By Chip Brady, The DBQ Project Co-Founder
Have you ever wanted to write, “So what?” on your students’ essays? Well, welcome to the national club. We hear every week that students are not reasoning or analyzing effectively in their argument essays. We hear the same thing from 4th grade teachers and AP teachers alike. So what’s going on?
Bottom line, students often think that evidence alone is sufficient to prove a claim. Here’s an example. A student might argue that militarism was a cause of World War I, and as proof, cite evidence from a chart on the military build up in Europe from 1890-1914. The fact that German, British and Russian military spending tripled in the three decades prior to WWI conclusively suggests why The Great War started. Armed with this piece of evidence, students will rest their case.
The problem, of course, is that another student might argue (as many did prior to 1914) that the build up of arms made countries safer and less likely to attack each other. When I point this out, students quickly verbalize that the build up led to fear among the leaders, and possibly overconfidence among the militaries of the day, thus leading to a situation where a spark could start the war. My response—that is exactly what I want to see in your paper. Go revise that body paragraph.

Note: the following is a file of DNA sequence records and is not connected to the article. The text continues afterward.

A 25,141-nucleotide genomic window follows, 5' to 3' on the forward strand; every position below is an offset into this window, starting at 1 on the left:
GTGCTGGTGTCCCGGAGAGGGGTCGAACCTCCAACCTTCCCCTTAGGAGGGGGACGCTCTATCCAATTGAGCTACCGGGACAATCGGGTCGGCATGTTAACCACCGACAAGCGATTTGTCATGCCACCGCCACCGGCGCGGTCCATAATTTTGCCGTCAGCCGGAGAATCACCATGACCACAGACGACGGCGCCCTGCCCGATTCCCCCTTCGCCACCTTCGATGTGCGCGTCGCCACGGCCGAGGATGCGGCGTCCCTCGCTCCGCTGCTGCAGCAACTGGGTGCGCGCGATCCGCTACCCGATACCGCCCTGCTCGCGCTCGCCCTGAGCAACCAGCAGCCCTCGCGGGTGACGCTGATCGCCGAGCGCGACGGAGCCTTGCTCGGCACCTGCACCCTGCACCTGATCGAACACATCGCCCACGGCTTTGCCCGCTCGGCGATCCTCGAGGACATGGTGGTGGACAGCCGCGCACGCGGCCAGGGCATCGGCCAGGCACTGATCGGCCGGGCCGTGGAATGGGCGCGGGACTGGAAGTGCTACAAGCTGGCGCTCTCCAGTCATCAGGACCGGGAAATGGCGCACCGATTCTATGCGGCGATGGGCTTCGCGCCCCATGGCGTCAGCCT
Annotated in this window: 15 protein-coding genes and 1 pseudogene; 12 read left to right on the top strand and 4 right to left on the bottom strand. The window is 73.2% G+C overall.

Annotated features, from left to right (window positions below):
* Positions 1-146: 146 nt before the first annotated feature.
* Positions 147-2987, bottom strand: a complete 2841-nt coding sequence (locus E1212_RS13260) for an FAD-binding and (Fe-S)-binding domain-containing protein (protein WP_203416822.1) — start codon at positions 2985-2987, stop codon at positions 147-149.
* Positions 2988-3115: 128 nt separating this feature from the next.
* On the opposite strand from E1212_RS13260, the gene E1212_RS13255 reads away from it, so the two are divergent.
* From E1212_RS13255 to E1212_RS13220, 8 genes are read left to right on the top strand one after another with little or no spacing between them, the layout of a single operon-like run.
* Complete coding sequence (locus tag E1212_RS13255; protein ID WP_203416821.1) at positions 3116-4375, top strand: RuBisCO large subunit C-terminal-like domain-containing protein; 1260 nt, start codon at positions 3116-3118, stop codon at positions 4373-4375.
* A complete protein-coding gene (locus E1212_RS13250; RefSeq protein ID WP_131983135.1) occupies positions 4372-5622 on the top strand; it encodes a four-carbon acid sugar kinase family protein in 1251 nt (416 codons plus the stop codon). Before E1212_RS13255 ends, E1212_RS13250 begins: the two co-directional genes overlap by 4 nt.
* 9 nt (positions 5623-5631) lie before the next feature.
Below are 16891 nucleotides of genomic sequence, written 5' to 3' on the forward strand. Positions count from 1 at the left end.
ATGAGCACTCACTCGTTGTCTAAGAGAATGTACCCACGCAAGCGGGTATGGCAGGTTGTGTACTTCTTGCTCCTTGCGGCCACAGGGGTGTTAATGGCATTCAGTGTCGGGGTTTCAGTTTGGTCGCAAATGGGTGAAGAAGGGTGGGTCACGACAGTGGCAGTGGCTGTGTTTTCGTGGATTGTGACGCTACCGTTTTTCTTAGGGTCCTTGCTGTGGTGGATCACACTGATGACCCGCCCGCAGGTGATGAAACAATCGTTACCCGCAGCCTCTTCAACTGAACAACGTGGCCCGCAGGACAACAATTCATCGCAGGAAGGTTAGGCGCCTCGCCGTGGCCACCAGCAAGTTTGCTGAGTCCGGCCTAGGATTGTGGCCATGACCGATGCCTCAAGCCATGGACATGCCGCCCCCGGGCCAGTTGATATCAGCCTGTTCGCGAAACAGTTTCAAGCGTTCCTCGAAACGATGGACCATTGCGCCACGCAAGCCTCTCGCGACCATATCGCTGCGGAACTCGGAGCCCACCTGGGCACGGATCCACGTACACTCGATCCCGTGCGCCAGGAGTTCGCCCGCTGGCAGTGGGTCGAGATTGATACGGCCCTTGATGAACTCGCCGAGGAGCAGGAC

Truth is for years I was a bit fuzzy as a teacher, clumping together evidence and argument in my writing workshops. I wasn’t being explicit enough that students must explain why a piece of evidence supports a claim. For all the logic loops unclosed, I apologize.
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